Taiwan Power Co (Taipower, 台電) yesterday suspended a power rate hike this month to alleviate the financial burden of households amid a COVID-19 outbreak.
Higher summer electricity rates usually start in June to moderate power usage during the hottest months of the year, but the measure has been delayed as part of COVID-19 related stimulus measures by the government.
Households consuming less than 1,000 kilowatt-hours (kWh) would pay the regular price this month, while heavy users would have to pay the regular summer rate for every kilowatt-hour in excess of 1,000.
About 10 million households should benefit, at an estimated cost of NT$1.9 billion (US$67.8 million) to Taipower in forgone power charges.
Out of approximately 13 million users in Taiwan, about 3 million use less than 120kWh in July anyhow, and are not subject to the summer pricing at all, Taipower said.
As for the other 10 million, about 850,000 households use more than 1,000kWh a month, it said.
“Those heavy users make up only 6.5 percent of all households, but account for 21 percent of residential electricity consumption,” it said. “Given the COVID-19 situation, consumption of the first 1,000kWh is exempt from the summer rate, but the rest is still subject to the hike.”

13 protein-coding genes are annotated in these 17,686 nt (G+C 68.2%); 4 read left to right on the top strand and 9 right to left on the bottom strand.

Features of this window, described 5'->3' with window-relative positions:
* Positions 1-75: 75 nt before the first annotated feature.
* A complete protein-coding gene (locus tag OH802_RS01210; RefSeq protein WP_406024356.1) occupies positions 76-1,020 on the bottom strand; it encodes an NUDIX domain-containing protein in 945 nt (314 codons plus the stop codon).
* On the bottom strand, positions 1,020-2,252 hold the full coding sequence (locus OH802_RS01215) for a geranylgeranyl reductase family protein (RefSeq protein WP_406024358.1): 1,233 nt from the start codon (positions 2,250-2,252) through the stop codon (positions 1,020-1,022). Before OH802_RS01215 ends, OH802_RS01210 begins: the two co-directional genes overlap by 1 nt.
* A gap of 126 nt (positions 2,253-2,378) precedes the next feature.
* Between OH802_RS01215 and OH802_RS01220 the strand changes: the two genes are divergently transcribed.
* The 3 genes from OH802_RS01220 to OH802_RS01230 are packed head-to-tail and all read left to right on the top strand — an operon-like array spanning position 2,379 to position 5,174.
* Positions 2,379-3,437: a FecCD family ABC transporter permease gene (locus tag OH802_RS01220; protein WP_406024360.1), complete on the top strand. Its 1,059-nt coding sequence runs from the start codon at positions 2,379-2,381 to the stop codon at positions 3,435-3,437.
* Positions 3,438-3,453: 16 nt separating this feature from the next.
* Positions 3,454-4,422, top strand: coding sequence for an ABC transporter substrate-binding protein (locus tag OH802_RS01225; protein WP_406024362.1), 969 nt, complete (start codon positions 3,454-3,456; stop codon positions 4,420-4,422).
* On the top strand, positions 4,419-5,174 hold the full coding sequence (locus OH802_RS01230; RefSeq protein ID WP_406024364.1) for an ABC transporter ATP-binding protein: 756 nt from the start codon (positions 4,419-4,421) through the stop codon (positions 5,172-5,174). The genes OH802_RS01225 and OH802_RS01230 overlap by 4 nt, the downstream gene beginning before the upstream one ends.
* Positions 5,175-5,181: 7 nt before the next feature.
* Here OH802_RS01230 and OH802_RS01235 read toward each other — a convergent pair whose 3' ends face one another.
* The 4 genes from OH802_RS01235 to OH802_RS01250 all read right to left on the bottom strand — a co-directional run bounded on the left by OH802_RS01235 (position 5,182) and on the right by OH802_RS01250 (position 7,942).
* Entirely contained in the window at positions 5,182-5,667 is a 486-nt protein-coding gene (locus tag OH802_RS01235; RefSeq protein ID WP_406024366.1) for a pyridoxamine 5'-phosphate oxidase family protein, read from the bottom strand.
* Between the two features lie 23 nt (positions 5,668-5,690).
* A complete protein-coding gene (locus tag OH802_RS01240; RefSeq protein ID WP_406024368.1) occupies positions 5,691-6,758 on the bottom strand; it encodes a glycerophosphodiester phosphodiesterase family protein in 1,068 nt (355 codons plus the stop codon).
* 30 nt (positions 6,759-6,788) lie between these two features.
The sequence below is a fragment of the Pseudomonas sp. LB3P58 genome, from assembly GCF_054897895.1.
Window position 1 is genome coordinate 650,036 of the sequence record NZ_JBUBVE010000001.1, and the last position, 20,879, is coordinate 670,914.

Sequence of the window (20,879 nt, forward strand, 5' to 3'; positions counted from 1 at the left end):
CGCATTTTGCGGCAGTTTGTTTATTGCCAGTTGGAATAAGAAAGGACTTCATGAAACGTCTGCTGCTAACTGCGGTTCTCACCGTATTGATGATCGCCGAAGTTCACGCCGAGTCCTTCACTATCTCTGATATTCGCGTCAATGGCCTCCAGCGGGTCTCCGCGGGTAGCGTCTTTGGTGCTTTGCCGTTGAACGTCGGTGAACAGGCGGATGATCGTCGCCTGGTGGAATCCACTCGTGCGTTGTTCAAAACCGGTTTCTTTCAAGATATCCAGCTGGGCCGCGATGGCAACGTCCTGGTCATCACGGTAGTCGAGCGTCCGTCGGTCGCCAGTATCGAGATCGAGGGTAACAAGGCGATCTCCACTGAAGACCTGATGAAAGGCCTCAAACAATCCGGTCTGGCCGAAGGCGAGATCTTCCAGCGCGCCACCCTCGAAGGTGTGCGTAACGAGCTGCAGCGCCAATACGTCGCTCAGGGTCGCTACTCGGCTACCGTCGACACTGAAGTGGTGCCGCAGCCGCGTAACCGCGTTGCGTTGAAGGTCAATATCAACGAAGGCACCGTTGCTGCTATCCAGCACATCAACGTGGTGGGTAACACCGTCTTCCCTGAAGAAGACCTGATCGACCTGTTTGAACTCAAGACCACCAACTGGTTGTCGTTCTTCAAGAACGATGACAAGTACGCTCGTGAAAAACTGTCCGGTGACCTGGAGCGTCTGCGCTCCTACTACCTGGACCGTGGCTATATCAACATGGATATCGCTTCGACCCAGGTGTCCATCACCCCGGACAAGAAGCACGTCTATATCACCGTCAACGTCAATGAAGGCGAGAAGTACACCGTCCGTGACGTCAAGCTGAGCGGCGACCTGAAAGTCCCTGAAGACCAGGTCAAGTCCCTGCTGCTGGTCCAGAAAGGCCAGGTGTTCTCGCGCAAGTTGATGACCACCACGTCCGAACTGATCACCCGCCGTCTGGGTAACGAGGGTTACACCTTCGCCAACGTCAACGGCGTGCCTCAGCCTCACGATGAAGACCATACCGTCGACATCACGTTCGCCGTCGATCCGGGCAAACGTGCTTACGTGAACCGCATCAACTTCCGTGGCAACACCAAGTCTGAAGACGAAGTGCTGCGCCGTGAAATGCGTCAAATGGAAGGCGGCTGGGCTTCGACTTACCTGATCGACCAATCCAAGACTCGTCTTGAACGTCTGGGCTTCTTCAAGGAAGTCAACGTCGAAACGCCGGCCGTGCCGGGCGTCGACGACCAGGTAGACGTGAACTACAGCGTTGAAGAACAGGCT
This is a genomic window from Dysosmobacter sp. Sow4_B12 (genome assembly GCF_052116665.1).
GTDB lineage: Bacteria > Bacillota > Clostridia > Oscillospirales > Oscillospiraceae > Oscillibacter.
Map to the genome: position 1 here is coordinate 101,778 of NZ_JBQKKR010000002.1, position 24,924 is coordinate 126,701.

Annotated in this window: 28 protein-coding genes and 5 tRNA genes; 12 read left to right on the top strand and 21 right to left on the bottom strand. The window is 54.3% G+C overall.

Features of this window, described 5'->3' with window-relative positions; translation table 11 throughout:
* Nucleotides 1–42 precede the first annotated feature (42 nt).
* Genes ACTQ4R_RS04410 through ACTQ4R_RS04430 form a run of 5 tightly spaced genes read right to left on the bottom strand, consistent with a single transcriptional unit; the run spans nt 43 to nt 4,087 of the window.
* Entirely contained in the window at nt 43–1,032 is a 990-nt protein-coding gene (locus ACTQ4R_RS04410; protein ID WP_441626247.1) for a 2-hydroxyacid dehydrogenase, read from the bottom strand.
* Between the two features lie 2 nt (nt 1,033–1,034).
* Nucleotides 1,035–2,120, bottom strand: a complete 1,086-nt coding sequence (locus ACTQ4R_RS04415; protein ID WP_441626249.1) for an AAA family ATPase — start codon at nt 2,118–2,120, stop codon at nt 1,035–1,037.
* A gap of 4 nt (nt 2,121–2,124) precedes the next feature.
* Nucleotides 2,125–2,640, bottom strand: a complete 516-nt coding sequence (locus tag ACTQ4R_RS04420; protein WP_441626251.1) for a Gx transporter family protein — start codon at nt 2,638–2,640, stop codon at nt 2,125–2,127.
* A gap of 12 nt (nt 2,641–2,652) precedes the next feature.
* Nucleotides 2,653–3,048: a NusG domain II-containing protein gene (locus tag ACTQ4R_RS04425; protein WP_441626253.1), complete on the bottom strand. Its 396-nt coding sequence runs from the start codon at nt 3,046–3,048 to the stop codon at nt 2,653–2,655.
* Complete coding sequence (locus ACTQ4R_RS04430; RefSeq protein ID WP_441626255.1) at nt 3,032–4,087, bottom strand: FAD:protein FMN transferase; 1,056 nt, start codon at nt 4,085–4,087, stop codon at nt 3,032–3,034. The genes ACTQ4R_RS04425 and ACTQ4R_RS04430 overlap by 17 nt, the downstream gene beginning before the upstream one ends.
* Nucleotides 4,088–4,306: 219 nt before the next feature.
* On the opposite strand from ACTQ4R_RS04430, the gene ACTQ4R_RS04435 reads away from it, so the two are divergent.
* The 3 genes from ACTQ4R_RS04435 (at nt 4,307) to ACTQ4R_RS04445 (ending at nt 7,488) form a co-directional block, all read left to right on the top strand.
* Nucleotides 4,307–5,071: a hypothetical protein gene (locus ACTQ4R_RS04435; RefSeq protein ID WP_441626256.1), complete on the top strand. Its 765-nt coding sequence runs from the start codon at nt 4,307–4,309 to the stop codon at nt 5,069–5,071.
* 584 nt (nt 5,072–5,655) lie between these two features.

Companies employing marginalized people or institutions caring for the socially disadvantaged are fully exempt from the higher summer rates, it said.
Taipower added that households should not worry if they receive a power bill for this month with the higher summer rate, as many bills had already been sent out before the company decided to suspend the rate hike.
They should pay their bill as usual and their next bill would reflect the difference, it said.
Taipower uses higher summer rates to encourage users to moderate power use during peak season. As the economy booms, peak power usage has broken new records.
“We are still in need of some peak pricing to hold back the increase in consumption,” it said.
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